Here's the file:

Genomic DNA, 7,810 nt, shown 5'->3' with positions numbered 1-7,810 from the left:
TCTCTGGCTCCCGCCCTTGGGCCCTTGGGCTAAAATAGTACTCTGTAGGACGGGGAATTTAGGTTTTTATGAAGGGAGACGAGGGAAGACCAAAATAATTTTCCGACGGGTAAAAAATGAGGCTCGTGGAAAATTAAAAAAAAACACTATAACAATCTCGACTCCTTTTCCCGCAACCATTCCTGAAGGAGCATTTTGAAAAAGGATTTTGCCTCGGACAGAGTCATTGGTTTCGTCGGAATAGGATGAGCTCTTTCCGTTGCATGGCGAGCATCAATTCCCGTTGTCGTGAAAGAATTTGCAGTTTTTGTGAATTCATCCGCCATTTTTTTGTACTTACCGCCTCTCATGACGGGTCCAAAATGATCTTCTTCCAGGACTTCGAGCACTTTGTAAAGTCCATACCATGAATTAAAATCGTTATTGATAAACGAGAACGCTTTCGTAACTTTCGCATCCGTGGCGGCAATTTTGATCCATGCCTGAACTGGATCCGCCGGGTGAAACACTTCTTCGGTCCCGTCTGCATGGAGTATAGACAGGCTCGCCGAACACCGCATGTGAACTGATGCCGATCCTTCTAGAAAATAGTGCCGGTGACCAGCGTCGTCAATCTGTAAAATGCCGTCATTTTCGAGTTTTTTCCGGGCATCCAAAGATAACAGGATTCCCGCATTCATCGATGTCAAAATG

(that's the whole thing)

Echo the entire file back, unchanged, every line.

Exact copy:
Genomic DNA, 7,810 nt, shown 5'->3' with positions numbered 1-7,810 from the left:
TCTCTGGCTCCCGCCCTTGGGCCCTTGGGCTAAAATAGTACTCTGTAGGACGGGGAATTTAGGTTTTTATGAAGGGAGACGAGGGAAGACCAAAATAATTTTCCGACGGGTAAAAAATGAGGCTCGTGGAAAATTAAAAAAAAACACTATAACAATCTCGACTCCTTTTCCCGCAACCATTCCTGAAGGAGCATTTTGAAAAAGGATTTTGCCTCGGACAGAGTCATTGGTTTCGTCGGAATAGGATGAGCTCTTTCCGTTGCATGGCGAGCATCAATTCCCGTTGTCGTGAAAGAATTTGCAGTTTTTGTGAATTCATCCGCCATTTTTTTGTACTTACCGCCTCTCATGACGGGTCCAAAATGATCTTCTTCCAGGACTTCGAGCACTTTGTAAAGTCCATACCATGAATTAAAATCGTTATTGATAAACGAGAACGCTTTCGTAACTTTCGCATCCGTGGCGGCAATTTTGATCCATGCCTGAACTGGATCCGCCGGGTGAAACACTTCTTCGGTCCCGTCTGCATGGAGTATAGACAGGCTCGCCGAACACCGCATGTGAACTGATGCCGATCCTTCTAGAAAATAGTGCCGGTGACCAGCGTCGTCAATCTGTAAAATGCCGTCATTTTCGAGTTTTTTCCGGGCATCCAAAGATAACAGGATTCCCGCATTCATCGATGTCAAAATG